The Robert Indiana legal case inches closer to resolution as the three-year anniversary of his death approaches.

Three of the principal parties with long-term financial stakes in the legacy of the late “LOVE” artist have signed a confidential settlement agreement in a costly and ongoing legal battle over ownership rights and the right to reproduce artwork, leaving one party to stand alone to fight.

Robert Indiana poses at his studio in Vinalhaven in 2009. Associated Press/Joel Page

The settlement, announced in a brief letter to the court on Wednesday, was reached among the Morgan Art Foundation, the Indiana estate and the Star of Hope Foundation, whose representatives have signed an agreement “that should fully resolve all claims” stemming from Morgan’s May 2018 lawsuit, filed in New York, against Indiana and his caretaker and personal assistant, Jamie L. Thomas. Left out of the settlement agreement is New York-based art publisher Michael McKenzie, who also was named in the lawsuit and accused of making fraudulent artwork in Indiana’s name.

Indiana, who is most famous for his “LOVE” motif in the 1960s and “HOPE” much later in life, died at his home on Vinalhaven island, the Star of Hope Lodge, soon after the suit was filed, at age 89. Morgan Art is Indiana’s longtime dealer and owner of much of his art, and the Star of Hope Foundation, which owns his lodge and will receive his assets, is the Maine-based nonprofit organization carrying forward his legacy.

The details of the settlement are expected to be sealed.

McKenzie signed contracts to work with Indiana on “HOPE” beginning in 2008, putting him in conflict with Morgan Art, which had been under contract with Indiana for “LOVE” and many other works since 1998. In its suit, Morgan alleged that Thomas isolated Indiana from his friends and art-world associates while McKenzie made work in his name, with or without his approval.

John Markham, McKenzie’s attorney, was defiant, and said the legal wrangling will continue regardless of whatever claims among the other parties are resolved. McKenzie remains at odds with both the estate and Morgan, he said.

“If they do not make a settlement with us, we will assert our rights in arbitration with the estate to continue making ‘HOPE’ sculptures, and we will continue the litigation with Morgan in federal court,” Markham said. “Both the Star of Hope and the estate have expressed an interest in settling with us, but they have not as yet wanted to formally discuss it, which is curious. What is mind-boggling about it is that everybody should know the fact that Michael McKenzie made $10 million for Robert Indiana on the ‘HOPE’ sculptures and is willing to continue doing so and in fact claims he has a right to do so. Why they wouldn’t want that income stream to continue is something we can’t understand. It makes no sense to us.”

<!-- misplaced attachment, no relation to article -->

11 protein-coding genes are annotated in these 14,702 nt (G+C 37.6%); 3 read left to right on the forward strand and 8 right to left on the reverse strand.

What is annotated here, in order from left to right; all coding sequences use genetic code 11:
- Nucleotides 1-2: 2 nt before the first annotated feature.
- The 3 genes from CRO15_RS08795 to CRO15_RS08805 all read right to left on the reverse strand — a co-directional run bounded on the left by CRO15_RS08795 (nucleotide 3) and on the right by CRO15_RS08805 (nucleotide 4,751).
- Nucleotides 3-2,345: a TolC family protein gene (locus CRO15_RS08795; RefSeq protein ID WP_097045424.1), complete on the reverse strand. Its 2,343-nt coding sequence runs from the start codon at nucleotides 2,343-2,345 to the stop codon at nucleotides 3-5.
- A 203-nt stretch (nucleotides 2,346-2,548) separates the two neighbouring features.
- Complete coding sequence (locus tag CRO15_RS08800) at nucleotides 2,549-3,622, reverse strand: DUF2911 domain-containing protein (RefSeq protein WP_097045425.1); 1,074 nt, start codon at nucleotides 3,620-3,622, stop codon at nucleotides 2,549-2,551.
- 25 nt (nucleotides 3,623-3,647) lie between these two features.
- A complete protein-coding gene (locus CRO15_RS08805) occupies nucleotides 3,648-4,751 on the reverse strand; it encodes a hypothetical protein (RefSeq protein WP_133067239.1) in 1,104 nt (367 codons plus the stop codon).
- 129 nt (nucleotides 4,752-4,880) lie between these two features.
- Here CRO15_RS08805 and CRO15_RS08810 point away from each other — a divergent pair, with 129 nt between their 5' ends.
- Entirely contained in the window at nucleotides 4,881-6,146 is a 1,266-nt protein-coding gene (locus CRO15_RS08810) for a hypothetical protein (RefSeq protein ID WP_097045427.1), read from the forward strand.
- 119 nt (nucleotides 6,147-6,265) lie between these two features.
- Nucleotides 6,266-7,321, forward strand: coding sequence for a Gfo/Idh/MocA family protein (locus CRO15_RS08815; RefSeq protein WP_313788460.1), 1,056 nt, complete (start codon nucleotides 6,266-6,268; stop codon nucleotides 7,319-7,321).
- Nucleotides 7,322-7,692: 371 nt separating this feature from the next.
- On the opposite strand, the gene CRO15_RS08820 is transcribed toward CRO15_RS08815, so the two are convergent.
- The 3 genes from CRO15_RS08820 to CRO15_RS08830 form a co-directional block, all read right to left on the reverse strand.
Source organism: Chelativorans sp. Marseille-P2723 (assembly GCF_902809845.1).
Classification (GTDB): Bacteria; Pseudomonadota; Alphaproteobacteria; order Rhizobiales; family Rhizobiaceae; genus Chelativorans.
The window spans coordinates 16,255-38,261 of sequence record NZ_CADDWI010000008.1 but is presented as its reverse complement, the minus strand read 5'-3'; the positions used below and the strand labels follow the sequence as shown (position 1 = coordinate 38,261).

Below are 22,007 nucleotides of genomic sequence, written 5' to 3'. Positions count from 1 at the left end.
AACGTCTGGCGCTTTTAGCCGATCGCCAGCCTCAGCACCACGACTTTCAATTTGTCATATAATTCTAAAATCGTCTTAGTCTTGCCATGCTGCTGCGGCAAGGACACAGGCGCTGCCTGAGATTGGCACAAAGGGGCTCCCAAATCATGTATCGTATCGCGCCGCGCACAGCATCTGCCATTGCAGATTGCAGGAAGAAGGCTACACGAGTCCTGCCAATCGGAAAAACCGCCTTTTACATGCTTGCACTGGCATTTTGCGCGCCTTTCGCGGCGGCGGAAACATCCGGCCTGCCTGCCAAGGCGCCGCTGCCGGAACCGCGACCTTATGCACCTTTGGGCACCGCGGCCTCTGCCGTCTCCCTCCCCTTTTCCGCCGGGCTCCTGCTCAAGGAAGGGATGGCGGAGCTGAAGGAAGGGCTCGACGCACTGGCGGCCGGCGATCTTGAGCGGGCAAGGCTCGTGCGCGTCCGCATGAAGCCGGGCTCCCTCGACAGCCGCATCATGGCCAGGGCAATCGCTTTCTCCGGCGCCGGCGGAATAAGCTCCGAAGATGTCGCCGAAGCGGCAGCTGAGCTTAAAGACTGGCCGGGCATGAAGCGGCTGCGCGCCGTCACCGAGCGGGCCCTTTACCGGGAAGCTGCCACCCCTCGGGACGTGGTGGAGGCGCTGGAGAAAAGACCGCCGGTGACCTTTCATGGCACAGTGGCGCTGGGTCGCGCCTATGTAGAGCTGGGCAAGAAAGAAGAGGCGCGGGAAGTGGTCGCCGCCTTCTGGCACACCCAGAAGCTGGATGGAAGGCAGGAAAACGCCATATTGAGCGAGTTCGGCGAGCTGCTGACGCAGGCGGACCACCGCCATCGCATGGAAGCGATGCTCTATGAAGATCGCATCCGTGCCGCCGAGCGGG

As an offshoot of the civil suit in New York, McKenzie and the estate face an arbitration hearing in New York beginning March 22 over McKenzie’s right to continue making and selling “HOPE.” McKenzie asserts his agreement continues past Indiana’s death, and the estate says it does not. The estate also says McKenzie violated his contract with Indiana, and McKenzie contends the estate owes him at least $3.5 million in royalty payments that McKenzie paid to Indiana but Indiana never earned. The arbitration hearing could last most of that week.

Other than Markham, none of the other lawyers involved in the settlement talks and litigation returned messages asking to discuss the development.

Markham said Morgan has made no settlement overtures to McKenzie. The dispute between Morgan and McKenzie is at the heart of the original complaint. Morgan alleged McKenzie overstepped the bounds of his “HOPE” agreement with Indiana and infringed on Indiana’s contract with Morgan. Morgan sued Indiana while he was alive to force him to stop working with McKenzie, and Indiana’s estate, represented by Rockland attorney James Brannan, became a party in the suit after his death.

Indiana died May 19, 2018, the day after the federal lawsuit was filed. The original suit has spawned several others and tied up Indiana’s will in the probate process. Brannan, who became Indiana’s executor in 2016, is under scrutiny by the Maine attorney general about $8.5 million in legal fees and other expenses incurred by the estate since Indiana’s death. Brannan has billed nearly $1.5 million himself.

In his letter dated March 3 to U.S. Magistrate Judge Barbara Moses in the Southern District of New York, Morgan attorney Luke Nikas said the settlement has caveats, including one “subject to Thomas’s approval, which we expect to have promptly.” It was unclear what Thomas’ approval relates to. The agreement also has “one condition that the parties expect will be fulfilled and that must be fulfilled by May 17, 2021, for the settlement to be fully effective,” Nikas wrote. “This date was set for reasons outside the parties’ control that were generally discussed in the mediation. The parties are conferring about a joint submission to the Court to set forth their position regarding next steps in the case.”

Nikas told the judge the submission would be filed by Monday.

Given the confidentiality surrounding the settlement and lawyers’ reluctance to talk, the significance of the May 17 date was also unclear.

Maine law allows people three years to contest a will, although actions can be taken after three years to recover property received through fraud. Indiana’s former attorney, Ronald L. Spencer of New York, has complained that Brannan has mishandled Indiana’s estate, and suggested Indiana signed his final will naming Brannan as his personal representative under undue influence. Brannan has denied that accusation.


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